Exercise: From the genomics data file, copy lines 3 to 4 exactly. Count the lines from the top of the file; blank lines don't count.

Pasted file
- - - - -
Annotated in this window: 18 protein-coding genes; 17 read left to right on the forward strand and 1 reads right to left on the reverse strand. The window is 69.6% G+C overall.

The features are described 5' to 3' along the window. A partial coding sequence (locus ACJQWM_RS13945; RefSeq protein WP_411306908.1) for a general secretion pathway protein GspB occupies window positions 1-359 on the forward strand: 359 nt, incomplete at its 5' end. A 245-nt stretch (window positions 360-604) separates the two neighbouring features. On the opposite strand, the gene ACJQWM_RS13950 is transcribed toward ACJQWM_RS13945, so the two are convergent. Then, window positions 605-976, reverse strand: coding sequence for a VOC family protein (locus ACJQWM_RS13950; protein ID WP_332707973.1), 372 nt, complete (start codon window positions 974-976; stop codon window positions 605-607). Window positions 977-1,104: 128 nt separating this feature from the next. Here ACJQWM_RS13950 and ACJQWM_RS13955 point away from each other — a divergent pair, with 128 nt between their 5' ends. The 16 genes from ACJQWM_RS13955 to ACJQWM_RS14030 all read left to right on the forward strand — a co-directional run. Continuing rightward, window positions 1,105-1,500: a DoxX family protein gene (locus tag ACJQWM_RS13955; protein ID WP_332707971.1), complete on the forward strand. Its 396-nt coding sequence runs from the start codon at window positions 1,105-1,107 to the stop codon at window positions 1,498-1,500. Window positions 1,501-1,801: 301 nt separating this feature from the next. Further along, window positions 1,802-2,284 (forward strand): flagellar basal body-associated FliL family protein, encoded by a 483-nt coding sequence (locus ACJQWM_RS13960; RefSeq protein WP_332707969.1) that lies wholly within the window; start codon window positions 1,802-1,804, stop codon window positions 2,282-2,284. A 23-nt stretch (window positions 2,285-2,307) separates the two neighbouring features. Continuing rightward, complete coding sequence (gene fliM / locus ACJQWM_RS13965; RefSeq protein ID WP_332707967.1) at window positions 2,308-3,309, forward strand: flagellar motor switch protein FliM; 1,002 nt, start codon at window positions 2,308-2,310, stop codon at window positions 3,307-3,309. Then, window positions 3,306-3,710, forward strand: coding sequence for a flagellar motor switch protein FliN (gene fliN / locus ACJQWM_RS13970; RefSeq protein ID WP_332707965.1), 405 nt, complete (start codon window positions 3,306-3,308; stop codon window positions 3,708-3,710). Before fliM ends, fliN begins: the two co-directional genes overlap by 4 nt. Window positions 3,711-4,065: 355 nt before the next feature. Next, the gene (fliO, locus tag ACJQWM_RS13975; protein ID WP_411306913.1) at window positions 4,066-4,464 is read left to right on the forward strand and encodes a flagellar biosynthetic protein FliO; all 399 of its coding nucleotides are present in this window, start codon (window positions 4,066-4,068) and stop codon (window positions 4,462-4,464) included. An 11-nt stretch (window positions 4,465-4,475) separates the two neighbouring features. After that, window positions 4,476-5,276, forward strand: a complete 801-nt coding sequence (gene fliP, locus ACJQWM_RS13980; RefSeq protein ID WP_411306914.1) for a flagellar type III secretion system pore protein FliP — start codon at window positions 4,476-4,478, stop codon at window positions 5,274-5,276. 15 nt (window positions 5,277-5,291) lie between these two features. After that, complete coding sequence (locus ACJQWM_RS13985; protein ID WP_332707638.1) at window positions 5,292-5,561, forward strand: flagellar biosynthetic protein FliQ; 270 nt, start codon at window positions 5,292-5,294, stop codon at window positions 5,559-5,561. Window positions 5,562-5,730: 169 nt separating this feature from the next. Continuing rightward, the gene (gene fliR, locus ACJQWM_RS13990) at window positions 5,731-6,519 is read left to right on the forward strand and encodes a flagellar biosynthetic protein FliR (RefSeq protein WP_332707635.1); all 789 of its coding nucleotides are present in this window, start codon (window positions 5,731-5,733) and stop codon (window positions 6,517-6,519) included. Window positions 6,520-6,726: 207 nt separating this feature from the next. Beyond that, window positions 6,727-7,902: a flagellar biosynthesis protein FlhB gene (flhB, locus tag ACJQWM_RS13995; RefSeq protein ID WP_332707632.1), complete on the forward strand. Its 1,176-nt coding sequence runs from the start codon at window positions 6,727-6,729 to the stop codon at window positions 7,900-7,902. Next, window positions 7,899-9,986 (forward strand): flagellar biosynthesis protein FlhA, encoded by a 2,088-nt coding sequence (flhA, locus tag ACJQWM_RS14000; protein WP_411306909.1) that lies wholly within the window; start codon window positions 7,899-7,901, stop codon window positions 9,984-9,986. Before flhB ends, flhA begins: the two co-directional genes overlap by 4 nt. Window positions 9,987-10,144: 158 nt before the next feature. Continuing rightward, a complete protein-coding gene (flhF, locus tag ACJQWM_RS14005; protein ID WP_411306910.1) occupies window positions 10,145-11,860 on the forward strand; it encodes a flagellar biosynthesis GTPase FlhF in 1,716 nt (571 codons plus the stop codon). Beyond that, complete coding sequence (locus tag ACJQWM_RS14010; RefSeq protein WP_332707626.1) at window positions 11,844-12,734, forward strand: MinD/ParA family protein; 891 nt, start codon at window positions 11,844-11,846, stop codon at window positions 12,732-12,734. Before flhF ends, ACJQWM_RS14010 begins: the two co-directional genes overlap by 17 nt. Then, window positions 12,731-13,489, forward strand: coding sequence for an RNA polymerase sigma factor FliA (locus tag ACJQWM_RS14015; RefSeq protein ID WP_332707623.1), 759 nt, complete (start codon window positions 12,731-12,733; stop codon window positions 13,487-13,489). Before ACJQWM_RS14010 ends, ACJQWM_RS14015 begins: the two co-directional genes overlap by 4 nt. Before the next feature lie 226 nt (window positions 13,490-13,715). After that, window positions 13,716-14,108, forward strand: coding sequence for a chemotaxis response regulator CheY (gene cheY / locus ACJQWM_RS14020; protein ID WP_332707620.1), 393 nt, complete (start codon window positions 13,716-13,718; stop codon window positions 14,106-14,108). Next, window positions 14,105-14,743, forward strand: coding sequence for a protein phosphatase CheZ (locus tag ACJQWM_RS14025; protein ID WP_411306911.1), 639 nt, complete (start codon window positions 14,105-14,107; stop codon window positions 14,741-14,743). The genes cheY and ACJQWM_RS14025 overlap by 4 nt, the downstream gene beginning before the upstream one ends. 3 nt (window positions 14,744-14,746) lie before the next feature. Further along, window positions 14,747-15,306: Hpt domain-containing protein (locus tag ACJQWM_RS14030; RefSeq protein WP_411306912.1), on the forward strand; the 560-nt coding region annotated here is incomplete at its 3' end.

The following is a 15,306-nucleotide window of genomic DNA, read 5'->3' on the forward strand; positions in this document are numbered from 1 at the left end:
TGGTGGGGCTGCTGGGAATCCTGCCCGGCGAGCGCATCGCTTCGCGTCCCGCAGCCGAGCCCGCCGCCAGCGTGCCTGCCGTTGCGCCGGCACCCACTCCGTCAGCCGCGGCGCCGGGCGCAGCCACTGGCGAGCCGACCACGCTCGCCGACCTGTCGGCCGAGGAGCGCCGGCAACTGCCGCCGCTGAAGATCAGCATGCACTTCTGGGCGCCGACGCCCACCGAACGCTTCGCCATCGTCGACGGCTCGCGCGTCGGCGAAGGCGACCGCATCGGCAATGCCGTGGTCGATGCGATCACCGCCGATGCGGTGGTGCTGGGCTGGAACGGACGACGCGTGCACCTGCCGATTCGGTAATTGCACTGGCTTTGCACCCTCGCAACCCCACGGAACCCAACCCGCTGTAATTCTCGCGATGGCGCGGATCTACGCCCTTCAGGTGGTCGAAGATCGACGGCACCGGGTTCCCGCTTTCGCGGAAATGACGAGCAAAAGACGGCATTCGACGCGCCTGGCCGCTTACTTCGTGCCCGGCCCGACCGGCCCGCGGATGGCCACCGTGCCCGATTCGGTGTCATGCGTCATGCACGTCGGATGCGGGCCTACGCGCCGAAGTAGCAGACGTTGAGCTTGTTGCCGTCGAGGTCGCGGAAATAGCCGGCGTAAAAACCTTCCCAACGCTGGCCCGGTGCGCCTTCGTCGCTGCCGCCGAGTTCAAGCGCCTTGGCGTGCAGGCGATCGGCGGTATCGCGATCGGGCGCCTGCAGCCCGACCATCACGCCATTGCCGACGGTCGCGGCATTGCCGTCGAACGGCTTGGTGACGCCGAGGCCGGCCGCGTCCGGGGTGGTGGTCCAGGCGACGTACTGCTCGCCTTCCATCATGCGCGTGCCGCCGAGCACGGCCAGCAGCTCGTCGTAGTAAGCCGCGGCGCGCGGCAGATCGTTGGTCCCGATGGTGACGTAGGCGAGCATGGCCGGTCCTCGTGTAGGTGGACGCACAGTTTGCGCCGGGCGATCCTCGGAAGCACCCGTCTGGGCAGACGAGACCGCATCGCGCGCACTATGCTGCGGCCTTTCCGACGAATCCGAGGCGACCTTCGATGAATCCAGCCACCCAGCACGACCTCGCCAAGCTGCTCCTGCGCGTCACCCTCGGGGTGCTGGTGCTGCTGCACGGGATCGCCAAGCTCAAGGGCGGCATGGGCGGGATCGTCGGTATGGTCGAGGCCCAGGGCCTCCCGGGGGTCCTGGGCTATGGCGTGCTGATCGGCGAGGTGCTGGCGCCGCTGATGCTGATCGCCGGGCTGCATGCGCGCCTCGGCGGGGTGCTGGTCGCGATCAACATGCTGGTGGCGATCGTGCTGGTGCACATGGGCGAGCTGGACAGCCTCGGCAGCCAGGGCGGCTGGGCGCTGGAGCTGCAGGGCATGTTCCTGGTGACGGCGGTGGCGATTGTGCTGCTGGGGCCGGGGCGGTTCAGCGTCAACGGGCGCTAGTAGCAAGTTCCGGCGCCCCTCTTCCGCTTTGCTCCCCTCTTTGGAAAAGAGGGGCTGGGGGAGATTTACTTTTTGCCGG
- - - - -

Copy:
The following is a 15,306-nucleotide window of genomic DNA, read 5'->3' on the forward strand; positions in this document are numbered from 1 at the left end:
TGGTGGGGCTGCTGGGAATCCTGCCCGGCGAGCGCATCGCTTCGCGTCCCGCAGCCGAGCCCGCCGCCAGCGTGCCTGCCGTTGCGCCGGCACCCACTCCGTCAGCCGCGGCGCCGGGCGCAGCCACTGGCGAGCCGACCACGCTCGCCGACCTGTCGGCCGAGGAGCGCCGGCAACTGCCGCCGCTGAAGATCAGCATGCACTTCTGGGCGCCGACGCCCACCGAACGCTTCGCCATCGTCGACGGCTCGCGCGTCGGCGAAGGCGACCGCATCGGCAATGCCGTGGTCGATGCGATCACCGCCGATGCGGTGGTGCTGGGCTGGAACGGACGACGCGTGCACCTGCCGATTCGGTAATTGCACTGGCTTTGCACCCTCGCAACCCCACGGAACCCAACCCGCTGTAATTCTCGCGATGGCGCGGATCTACGCCCTTCAGGTGGTCGAAGATCGACGGCACCGGGTTCCCGCTTTCGCGGAAATGACGAGCAAAAGACGGCATTCGACGCGCCTGGCCGCTTACTTCGTGCCCGGCCCGACCGGCCCGCGGATGGCCACCGTGCCCGATTCGGTGTCATGCGTCATGCACGTCGGATGCGGGCCTACGCGCCGAAGTAGCAGACGTTGAGCTTGTTGCCGTCGAGGTCGCGGAAATAGCCGGCGTAAAAACCTTCCCAACGCTGGCCCGGTGCGCCTTCGTCGCTGCCGCCGAGTTCAAGCGCCTTGGCGTGCAGGCGATCGGCGGTATCGCGATCGGGCGCCTGCAGCCCGACCATCACGCCATTGCCGACGGTCGCGGCATTGCCGTCGAACGGCTTGGTGACGCCGAGGCCGGCCGCGTCCGGGGTGGTGGTCCAGGCGACGTACTGCTCGCCTTCCATCATGCGCGTGCCGCCGAGCACGGCCAGCAGCTCGTCGTAGTAAGCCGCGGCGCGCGGCAGATCGTTGGTCCCGATGGTGACGTAGGCGAGCATGGCCGGTCCTCGTGTAGGTGGACGCACAGTTTGCGCCGGGCGATCCTCGGAAGCACCCGTCTGGGCAGACGAGACCGCATCGCGCGCACTATGCTGCGGCCTTTCCGACGAATCCGAGGCGACCTTCGATGAATCCAGCCACCCAGCACGACCTCGCCAAGCTGCTCCTGCGCGTCACCCTCGGGGTGCTGGTGCTGCTGCACGGGATCGCCAAGCTCAAGGGCGGCATGGGCGGGATCGTCGGTATGGTCGAGGCCCAGGGCCTCCCGGGGGTCCTGGGCTATGGCGTGCTGATCGGCGAGGTGCTGGCGCCGCTGATGCTGATCGCCGGGCTGCATGCGCGCCTCGGCGGGGTGCTGGTCGCGATCAACATGCTGGTGGCGATCGTGCTGGTGCACATGGGCGAGCTGGACAGCCTCGGCAGCCAGGGCGGCTGGGCGCTGGAGCTGCAGGGCATGTTCCTGGTGACGGCGGTGGCGATTGTGCTGCTGGGGCCGGGGCGGTTCAGCGTCAACGGGCGCTAGTAGCAAGTTCCGGCGCCCCTCTTCCGCTTTGCTCCCCTCTTTGGAAAAGAGGGGCTGGGGGAGATTTACTTTTTGCCGG